May 30, 2008
On my first day off of work after arriving at the South Rim, I caught sunrise at Yaki Point and hiked as much of the Rim Trail as possible – from Pipe Creek Vista to Hopi Point.
Pipe Creek was the eastern terminus of the Rim Trail at the time. It had not yet been extended to the South Kaibab Trailhead or Shoshone Point.
Likewise, there was a road construction project along the Hermit Road through the summer. So the rim to the west of Hopi Point was closed.
In my true methodical fashion, the next step was to venture below the rim. It’s often stressed (for good reason) that hiking below the rim in the summer months is dangerous, due to the excessive heat. With fine literature like Death in Grand Canyon placed front and center in all the shops, one gets the impression that simply looking at the Grand Canyon is akin to flirting with the reaper.
So I did the prudent thing and slated a 6-mile round trip for my first hike in the Canyon, to Bright Angel’s 3-Mile House. I of course wanted to hike to the bottom – to the river and back up. Such a hike is the equivalent of hiking “to the top” of other locations, so such a disposition is only natural. Still, the warnings had made their impression.
The Grand Canyon’s most celebrated trail is the Bright Angel Trail. It starts at the Canyon’s central hub of activity (the South Rim Village), and leads to its most popular destination at the bottom, Phantom Ranch. With its high traffic, ample water supplies, and relative shade, the Bright Angel is the safest choice for your first steps below the rim.
The upper segments of the trail are dotted with rest stations and seasonal water spigots. At 1.5 miles below the rim, and farther at 3 miles below the rim, there’s individual shade structures. They’re reminiscent of the lean-to shelters you’ll often find on east coast trails. Each has a composting toilet and piped, potable water in the summer, but there’s no camping allowed.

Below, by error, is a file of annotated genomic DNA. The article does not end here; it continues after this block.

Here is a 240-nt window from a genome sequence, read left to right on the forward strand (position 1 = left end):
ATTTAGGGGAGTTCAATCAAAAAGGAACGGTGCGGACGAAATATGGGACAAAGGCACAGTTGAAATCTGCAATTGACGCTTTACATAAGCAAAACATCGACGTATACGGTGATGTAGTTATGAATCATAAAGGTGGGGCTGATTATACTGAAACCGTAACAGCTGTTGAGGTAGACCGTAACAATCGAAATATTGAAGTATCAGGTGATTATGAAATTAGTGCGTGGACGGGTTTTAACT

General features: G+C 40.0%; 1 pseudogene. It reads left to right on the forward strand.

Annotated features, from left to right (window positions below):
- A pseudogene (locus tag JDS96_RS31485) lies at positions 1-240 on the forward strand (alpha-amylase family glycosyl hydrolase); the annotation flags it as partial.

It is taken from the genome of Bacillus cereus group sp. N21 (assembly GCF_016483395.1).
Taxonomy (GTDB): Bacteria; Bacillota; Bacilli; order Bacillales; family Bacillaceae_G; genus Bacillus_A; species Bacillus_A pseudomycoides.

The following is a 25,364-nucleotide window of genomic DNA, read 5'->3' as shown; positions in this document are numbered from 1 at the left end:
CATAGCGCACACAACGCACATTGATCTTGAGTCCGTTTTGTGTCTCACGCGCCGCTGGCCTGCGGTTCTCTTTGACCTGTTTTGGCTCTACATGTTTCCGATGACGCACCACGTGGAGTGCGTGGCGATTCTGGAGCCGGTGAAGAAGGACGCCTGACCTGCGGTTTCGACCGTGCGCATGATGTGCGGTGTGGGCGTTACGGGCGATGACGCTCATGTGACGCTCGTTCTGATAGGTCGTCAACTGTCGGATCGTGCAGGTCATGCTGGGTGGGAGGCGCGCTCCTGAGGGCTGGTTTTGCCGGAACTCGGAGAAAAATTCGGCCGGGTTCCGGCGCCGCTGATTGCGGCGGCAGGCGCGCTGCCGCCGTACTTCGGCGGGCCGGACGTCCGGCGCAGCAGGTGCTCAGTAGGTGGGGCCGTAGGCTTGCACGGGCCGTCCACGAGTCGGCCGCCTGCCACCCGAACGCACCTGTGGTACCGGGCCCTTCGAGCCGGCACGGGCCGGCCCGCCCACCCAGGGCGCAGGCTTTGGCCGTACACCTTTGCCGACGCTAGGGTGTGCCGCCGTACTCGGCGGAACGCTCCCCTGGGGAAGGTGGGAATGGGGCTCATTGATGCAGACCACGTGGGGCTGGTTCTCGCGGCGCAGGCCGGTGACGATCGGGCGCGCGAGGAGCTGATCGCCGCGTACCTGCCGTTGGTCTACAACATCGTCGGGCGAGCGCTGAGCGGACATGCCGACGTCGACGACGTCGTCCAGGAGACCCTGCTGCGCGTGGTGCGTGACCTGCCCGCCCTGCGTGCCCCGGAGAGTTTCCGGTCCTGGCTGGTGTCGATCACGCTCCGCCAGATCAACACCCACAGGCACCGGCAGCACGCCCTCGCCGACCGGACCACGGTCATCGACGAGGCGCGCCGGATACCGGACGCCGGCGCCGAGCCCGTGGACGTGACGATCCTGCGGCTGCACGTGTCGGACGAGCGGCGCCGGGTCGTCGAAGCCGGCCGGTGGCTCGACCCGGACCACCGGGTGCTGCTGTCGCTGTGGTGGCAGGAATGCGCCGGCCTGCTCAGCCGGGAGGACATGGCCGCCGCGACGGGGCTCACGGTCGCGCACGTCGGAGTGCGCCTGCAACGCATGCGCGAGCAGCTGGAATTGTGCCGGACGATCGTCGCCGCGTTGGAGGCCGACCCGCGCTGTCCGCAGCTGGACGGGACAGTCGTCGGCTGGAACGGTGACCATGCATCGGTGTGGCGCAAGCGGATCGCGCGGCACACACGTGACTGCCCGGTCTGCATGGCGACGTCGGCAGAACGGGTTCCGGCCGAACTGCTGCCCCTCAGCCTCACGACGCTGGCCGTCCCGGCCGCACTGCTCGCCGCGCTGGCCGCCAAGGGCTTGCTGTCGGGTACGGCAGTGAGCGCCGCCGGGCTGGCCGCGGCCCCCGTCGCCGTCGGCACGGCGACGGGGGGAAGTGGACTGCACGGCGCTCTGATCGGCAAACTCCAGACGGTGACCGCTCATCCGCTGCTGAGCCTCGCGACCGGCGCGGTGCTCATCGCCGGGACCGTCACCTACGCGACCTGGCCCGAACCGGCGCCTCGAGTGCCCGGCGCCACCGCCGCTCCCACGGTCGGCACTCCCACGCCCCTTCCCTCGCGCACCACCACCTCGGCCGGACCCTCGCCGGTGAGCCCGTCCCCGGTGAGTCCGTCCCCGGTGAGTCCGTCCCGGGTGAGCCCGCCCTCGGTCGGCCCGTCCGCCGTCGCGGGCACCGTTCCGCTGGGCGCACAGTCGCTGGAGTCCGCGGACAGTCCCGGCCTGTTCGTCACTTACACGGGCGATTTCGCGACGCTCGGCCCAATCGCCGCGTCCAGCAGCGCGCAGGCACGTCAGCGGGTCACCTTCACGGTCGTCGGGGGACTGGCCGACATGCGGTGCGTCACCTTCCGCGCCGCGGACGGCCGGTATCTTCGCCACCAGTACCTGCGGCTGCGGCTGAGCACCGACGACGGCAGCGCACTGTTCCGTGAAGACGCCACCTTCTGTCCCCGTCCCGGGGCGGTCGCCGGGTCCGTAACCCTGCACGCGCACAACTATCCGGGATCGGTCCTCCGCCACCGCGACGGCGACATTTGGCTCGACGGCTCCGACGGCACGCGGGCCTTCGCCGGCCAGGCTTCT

At the next interval lies Indian Garden, approximately 4.5 miles below the rim. Indian Garden has an overnight campground in addition to shade structures. It’s also the psychological halfway point on the Bright Angel Trail.
On this day (May 30th) I hiked to the 3-mile house and returned to the rim. I started in the late afternoon and finished near sunset. The hike went well, so I began to plot to hike to the bottom for my next trip.
I stumbled upon this ranger program while on my way to the trailhead. The talk was about the endangered California Condor.
I discovered how Grand Canyon’s trails are all about switchbacks.
Switchbacks, switchbacks, and more switchbacks.
Did I mention switchbacks.
Ah yes, the ferocious Rock Squirrel of Grand Canyon. I grabbed this photo at the 1.5-mile rest house, and to date it remains my best photo of a squirrel in the Canyon – probably because I quit bothering to photograph them after this first day.
Still, it tickles me that I have photographic evidence of how I was enamored by the squirrels on my first hike.
For the record, the squirrels are not to be meddled with. They behave like velociraptors – one of them poses for photos and attention. Meanwhile, its friends sneak around the sides to ambush your food!
Statistically speaking, they are the most dangerous animal in the National Park. When you try to feed one out of your hand, the squirrel often takes a chunk of your finger, too. Thus, the Grand Canyon Clinic sees more visits as a result of squirrel bites than anything else that’s animal-related.
Here’s a classic view of the Bright Angel Trail’s route as it ascends the Canyon. It climbs the slopes in the center of the photo, breaching the red and white cliffs.
This section of tiered rock caught my eye near a spot that’s called 2-mile corner. It’s a notable landmark along the upper stretches of Bright Angel Trail. Locals will sometimes call it “the amphitheater.”
As I look back on these images nearly 14 years later, what strikes me most is all the greenery. The majority of my latter Canyon hiking has been done in the spring, fall and winter (wisely), so I’m not accustomed to seeing so much vegetation down there.